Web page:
The EU is already New Zealand's largest source of imports and fourth largest export market, and two way trade between New Zealand and the EU is worth $16.5 billion annually.
The European Union's Ambassador to New Zealand Nina Obermaier said the bloc hoped to "bridge the remaining gaps" and conclude negotiations.
The war in Ukraine has motivated the EU to ensure its supply networks for food, fuel and other critical services would be more resilient.
"We are looking to trade with friends and like minded partners, and we are looking to expand our trading network. So I think ... the appetite to conclude trade agreements in a context where the global rules-based order is under threat has only become stronger. And it would be an important signal to show in this context, that we still can conclude trade agreements."
NATO secretary general Jens Stoltenberg invited the leaders of Australia, Japan, South Korea and New Zealand to attend the military alliance's meeting in Spain to demonstrate the alliance's "close partnership" with like-minded countries in the Asia Pacific region.
NATO will set its strategy for the next decade at the summit and define the security challenges the alliance faces and what it will do to address them.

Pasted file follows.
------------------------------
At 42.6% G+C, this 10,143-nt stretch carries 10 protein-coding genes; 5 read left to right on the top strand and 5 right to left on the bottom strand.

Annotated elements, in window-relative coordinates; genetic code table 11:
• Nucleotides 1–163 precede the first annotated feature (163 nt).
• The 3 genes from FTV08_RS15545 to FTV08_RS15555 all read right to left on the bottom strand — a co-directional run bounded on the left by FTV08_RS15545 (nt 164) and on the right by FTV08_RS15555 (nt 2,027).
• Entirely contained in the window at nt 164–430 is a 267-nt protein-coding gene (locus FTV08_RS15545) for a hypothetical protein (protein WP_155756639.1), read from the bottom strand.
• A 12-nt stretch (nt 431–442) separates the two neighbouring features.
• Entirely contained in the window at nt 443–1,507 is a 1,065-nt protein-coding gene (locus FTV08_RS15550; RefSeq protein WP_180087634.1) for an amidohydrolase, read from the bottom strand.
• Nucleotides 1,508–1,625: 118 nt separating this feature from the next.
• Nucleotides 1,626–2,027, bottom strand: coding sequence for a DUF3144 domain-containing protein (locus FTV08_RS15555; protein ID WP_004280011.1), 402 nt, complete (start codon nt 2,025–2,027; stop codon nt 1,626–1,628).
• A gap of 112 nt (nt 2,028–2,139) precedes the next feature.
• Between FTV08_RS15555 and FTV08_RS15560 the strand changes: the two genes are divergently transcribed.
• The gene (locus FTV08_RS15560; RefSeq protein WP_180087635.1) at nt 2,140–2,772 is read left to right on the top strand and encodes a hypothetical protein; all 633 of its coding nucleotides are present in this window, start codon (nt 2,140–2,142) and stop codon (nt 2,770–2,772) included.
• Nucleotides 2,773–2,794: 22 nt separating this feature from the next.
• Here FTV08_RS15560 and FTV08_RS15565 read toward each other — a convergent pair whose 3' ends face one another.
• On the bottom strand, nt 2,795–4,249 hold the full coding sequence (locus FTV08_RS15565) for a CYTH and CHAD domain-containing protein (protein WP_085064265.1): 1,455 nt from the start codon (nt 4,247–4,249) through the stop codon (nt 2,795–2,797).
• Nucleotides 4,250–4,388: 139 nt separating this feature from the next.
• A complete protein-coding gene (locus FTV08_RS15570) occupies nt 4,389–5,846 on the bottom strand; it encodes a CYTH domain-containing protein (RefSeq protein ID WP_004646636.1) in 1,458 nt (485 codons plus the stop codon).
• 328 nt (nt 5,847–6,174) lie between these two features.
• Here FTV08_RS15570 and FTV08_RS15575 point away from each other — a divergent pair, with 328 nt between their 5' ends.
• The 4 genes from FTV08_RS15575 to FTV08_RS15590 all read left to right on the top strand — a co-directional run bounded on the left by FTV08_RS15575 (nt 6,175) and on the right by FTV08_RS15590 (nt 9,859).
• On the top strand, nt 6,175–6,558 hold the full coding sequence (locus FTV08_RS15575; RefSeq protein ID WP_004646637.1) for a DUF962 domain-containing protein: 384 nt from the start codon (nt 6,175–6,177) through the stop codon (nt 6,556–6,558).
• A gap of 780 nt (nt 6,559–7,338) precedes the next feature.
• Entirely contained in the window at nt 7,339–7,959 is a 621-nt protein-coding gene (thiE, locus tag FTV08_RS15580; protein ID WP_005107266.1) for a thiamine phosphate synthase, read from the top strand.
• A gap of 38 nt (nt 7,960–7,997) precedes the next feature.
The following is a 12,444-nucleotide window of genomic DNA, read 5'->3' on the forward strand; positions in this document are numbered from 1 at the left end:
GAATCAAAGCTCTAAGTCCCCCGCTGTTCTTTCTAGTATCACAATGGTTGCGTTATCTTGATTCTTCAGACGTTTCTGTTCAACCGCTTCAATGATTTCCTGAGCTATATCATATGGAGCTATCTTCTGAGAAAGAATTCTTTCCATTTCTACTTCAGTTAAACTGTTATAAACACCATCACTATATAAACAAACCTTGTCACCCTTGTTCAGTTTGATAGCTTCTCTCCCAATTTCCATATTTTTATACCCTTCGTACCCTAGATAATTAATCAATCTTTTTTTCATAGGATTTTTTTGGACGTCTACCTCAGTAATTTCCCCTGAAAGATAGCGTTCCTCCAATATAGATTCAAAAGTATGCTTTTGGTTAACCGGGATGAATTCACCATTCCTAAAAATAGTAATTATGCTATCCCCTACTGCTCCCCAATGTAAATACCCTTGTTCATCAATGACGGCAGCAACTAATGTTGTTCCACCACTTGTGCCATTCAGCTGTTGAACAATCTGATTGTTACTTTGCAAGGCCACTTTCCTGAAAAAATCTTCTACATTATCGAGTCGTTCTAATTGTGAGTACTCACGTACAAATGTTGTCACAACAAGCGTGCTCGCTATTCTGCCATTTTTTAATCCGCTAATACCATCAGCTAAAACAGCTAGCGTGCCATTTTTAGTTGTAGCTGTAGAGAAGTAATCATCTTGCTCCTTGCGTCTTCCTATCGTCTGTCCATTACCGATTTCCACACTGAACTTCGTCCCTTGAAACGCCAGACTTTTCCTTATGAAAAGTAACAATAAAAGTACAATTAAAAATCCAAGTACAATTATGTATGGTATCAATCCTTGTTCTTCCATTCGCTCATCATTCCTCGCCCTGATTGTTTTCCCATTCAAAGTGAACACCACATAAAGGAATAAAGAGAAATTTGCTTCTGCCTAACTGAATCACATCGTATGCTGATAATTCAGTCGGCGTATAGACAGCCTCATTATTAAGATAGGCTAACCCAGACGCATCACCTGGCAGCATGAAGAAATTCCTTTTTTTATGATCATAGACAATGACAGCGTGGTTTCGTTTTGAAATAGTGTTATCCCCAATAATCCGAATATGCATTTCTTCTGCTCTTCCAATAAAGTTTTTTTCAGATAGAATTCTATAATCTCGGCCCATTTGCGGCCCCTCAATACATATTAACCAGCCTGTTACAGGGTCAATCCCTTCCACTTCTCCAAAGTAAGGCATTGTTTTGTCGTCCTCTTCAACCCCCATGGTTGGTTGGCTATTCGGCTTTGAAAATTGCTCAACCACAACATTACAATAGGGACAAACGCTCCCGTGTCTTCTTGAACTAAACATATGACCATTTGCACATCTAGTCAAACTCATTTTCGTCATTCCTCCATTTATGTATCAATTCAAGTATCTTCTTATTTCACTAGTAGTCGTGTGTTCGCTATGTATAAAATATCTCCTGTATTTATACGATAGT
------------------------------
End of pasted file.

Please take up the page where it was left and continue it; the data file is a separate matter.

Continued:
Leaders will also discuss "strengthened" defence, further support for Ukraine, and Finland and Sweden's applications for membership.
While ministers, including Foreign Affairs Minister Nanaia Mahuta, have attended previous NATO meetings, this is the first time New Zealand has been invited to the Leaders Summit. New Zealand is not a member of the security alliance.
Considering the current global circumstances, which Ardern described as "extraordinary", there will be an increase of activity considered "outside of the norm".
At the summit, Ardern will seek the latest information on Russia's invasion of Ukraine, the "likely path" for the conflict, and the chances of a diplomatic resolution.
Ardern denied her participation showed New Zealand was shifting closer to the West.
"It shows that there is a war," she said.
"The environment we are in demands that countries work together and are collaborative, but it does not change for a moment the value set that we have, and the lens we will use to respond to everything, both in our sphere and beyond."
Ardern said she was always planning a trade mission to Europe at this time of the year.